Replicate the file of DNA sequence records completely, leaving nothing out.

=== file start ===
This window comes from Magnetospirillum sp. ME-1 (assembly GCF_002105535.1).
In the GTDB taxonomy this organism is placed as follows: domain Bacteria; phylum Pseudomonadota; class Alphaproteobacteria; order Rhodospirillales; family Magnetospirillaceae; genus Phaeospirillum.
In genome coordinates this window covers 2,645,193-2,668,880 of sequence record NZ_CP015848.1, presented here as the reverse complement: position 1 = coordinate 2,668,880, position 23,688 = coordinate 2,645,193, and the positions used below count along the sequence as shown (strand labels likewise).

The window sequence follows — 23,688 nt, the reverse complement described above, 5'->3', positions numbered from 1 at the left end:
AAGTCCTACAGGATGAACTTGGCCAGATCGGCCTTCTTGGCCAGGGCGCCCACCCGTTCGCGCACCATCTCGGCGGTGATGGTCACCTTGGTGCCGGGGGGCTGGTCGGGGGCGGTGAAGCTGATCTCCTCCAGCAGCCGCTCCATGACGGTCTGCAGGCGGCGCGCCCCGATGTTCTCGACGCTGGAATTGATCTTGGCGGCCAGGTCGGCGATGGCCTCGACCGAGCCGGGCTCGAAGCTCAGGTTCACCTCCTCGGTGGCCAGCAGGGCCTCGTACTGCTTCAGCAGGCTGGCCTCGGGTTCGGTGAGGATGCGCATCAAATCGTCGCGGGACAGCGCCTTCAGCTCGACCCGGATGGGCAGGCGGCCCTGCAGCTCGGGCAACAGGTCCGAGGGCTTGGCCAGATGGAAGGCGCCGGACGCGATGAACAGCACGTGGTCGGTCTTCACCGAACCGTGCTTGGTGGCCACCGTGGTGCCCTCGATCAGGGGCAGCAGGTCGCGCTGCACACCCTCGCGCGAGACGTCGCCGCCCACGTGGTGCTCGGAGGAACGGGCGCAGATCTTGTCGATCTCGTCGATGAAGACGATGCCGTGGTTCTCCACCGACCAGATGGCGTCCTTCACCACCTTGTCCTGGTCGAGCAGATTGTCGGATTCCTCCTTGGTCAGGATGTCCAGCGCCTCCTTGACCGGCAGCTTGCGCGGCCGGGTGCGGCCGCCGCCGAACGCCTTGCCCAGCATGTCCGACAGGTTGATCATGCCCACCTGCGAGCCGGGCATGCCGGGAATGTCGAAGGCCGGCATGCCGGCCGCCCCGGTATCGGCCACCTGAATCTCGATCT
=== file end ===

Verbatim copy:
This window comes from Magnetospirillum sp. ME-1 (assembly GCF_002105535.1).
In the GTDB taxonomy this organism is placed as follows: domain Bacteria; phylum Pseudomonadota; class Alphaproteobacteria; order Rhodospirillales; family Magnetospirillaceae; genus Phaeospirillum.
In genome coordinates this window covers 2,645,193-2,668,880 of sequence record NZ_CP015848.1, presented here as the reverse complement: position 1 = coordinate 2,668,880, position 23,688 = coordinate 2,645,193, and the positions used below count along the sequence as shown (strand labels likewise).

The window sequence follows — 23,688 nt, the reverse complement described above, 5'->3', positions numbered from 1 at the left end:
AAGTCCTACAGGATGAACTTGGCCAGATCGGCCTTCTTGGCCAGGGCGCCCACCCGTTCGCGCACCATCTCGGCGGTGATGGTCACCTTGGTGCCGGGGGGCTGGTCGGGGGCGGTGAAGCTGATCTCCTCCAGCAGCCGCTCCATGACGGTCTGCAGGCGGCGCGCCCCGATGTTCTCGACGCTGGAATTGATCTTGGCGGCCAGGTCGGCGATGGCCTCGACCGAGCCGGGCTCGAAGCTCAGGTTCACCTCCTCGGTGGCCAGCAGGGCCTCGTACTGCTTCAGCAGGCTGGCCTCGGGTTCGGTGAGGATGCGCATCAAATCGTCGCGGGACAGCGCCTTCAGCTCGACCCGGATGGGCAGGCGGCCCTGCAGCTCGGGCAACAGGTCCGAGGGCTTGGCCAGATGGAAGGCGCCGGACGCGATGAACAGCACGTGGTCGGTCTTCACCGAACCGTGCTTGGTGGCCACCGTGGTGCCCTCGATCAGGGGCAGCAGGTCGCGCTGCACACCCTCGCGCGAGACGTCGCCGCCCACGTGGTGCTCGGAGGAACGGGCGCAGATCTTGTCGATCTCGTCGATGAAGACGATGCCGTGGTTCTCCACCGACCAGATGGCGTCCTTCACCACCTTGTCCTGGTCGAGCAGATTGTCGGATTCCTCCTTGGTCAGGATGTCCAGCGCCTCCTTGACCGGCAGCTTGCGCGGCCGGGTGCGGCCGCCGCCGAACGCCTTGCCCAGCATGTCCGACAGGTTGATCATGCCCACCTGCGAGCCGGGCATGCCGGGAATGTCGAAGGCCGGCATGCCGGCCGCCCCGGTATCGGCCACCTGAATCTCGATCT